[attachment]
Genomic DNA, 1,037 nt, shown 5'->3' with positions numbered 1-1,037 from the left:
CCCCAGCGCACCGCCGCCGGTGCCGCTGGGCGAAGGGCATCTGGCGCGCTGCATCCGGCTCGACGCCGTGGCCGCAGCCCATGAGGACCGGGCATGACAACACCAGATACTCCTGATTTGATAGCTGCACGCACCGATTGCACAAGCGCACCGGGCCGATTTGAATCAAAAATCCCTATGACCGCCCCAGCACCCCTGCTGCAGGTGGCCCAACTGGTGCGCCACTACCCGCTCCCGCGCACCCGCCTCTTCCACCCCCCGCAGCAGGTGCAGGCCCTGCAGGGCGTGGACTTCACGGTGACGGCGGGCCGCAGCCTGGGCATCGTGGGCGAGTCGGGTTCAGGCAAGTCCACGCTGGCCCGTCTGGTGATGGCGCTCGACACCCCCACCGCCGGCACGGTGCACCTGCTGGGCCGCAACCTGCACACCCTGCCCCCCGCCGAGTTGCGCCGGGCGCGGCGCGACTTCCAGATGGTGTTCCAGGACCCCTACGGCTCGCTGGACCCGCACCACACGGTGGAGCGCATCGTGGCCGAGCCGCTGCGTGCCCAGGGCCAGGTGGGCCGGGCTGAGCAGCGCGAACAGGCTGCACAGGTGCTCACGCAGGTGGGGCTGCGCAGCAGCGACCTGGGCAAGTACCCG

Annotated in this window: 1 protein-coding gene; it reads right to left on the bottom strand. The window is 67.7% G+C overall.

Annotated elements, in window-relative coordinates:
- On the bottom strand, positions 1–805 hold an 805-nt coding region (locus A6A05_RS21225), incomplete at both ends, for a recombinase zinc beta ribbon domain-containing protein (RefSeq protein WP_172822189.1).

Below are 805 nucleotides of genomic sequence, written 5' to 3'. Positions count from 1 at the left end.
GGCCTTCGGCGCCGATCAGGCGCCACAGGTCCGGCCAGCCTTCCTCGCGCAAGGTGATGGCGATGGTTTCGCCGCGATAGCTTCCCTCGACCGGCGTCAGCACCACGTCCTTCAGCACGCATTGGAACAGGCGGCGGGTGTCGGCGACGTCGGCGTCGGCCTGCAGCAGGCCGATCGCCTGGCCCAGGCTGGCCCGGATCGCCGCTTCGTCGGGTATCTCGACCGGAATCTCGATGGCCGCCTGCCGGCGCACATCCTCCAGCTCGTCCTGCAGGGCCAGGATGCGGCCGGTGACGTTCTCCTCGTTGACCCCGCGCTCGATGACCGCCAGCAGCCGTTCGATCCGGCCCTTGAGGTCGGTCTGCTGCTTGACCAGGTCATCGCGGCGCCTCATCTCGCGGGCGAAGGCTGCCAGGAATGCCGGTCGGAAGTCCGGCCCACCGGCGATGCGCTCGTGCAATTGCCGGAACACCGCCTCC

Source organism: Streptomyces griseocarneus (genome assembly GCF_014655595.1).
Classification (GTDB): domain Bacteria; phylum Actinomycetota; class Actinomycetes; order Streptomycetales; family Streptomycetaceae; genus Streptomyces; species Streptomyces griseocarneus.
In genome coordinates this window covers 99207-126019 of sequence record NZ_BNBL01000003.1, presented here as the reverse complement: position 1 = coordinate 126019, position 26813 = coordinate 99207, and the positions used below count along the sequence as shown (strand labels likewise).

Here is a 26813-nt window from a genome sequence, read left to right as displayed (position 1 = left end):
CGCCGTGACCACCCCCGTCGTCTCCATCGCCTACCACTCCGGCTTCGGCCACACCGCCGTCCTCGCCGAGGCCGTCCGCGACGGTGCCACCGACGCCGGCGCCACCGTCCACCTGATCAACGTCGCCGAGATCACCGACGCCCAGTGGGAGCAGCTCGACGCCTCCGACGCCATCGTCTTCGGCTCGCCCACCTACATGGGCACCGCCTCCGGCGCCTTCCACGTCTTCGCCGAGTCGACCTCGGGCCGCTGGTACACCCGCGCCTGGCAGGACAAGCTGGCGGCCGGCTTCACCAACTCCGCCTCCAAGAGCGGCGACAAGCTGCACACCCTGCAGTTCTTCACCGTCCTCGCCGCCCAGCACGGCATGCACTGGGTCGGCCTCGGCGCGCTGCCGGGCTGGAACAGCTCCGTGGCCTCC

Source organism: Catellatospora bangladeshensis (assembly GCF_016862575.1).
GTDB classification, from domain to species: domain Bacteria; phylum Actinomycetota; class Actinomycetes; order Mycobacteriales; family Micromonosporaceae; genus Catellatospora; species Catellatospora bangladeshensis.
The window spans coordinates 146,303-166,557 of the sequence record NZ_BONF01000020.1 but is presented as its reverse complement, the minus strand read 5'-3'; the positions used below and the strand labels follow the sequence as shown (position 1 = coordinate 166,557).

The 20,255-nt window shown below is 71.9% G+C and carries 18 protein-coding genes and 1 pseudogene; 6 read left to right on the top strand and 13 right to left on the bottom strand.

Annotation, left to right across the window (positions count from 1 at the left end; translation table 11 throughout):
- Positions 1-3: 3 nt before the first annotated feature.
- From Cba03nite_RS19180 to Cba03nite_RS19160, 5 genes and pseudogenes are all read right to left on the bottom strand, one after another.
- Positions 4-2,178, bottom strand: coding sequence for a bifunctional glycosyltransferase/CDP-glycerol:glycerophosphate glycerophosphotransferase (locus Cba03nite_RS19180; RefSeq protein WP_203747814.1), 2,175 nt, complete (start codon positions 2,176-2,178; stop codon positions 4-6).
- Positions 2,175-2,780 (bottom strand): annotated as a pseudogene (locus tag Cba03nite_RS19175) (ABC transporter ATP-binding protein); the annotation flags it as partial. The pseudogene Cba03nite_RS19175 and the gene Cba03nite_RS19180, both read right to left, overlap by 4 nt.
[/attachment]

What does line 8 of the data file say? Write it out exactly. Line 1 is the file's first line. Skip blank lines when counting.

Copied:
Source organism: Streptomyces griseocarneus (genome assembly GCF_014655595.1).